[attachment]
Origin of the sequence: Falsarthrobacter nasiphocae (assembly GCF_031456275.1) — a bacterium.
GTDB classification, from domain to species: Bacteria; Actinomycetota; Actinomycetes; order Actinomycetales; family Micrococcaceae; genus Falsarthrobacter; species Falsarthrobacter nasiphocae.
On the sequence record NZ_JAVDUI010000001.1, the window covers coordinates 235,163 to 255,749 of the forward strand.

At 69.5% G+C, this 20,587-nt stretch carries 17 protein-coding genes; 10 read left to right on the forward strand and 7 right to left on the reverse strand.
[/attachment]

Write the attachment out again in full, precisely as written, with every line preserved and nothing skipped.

Origin of the sequence: Falsarthrobacter nasiphocae (assembly GCF_031456275.1) — a bacterium.
GTDB classification, from domain to species: Bacteria; Actinomycetota; Actinomycetes; order Actinomycetales; family Micrococcaceae; genus Falsarthrobacter; species Falsarthrobacter nasiphocae.
On the sequence record NZ_JAVDUI010000001.1, the window covers coordinates 235,163 to 255,749 of the forward strand.

At 69.5% G+C, this 20,587-nt stretch carries 17 protein-coding genes; 10 read left to right on the forward strand and 7 right to left on the reverse strand.